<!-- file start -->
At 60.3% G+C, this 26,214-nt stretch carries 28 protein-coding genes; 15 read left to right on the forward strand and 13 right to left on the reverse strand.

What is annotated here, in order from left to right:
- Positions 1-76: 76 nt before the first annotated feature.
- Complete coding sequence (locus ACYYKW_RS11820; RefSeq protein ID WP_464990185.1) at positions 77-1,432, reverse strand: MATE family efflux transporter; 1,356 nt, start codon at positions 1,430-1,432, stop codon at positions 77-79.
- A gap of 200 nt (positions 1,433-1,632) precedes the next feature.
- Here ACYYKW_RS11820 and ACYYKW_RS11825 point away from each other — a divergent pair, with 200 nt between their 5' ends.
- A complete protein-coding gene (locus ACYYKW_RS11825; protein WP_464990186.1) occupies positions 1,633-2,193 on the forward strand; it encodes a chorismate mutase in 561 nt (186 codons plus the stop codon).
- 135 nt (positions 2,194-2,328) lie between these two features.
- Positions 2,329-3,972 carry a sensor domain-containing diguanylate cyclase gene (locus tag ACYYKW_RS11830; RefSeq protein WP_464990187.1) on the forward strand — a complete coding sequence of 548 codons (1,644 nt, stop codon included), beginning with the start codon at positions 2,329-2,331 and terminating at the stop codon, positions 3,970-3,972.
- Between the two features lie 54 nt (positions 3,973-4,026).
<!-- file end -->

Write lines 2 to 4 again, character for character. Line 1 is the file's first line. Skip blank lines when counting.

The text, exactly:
What is annotated here, in order from left to right:
- Positions 1-76: 76 nt before the first annotated feature.
- Complete coding sequence (locus ACYYKW_RS11820; RefSeq protein ID WP_464990185.1) at positions 77-1,432, reverse strand: MATE family efflux transporter; 1,356 nt, start codon at positions 1,430-1,432, stop codon at positions 77-79.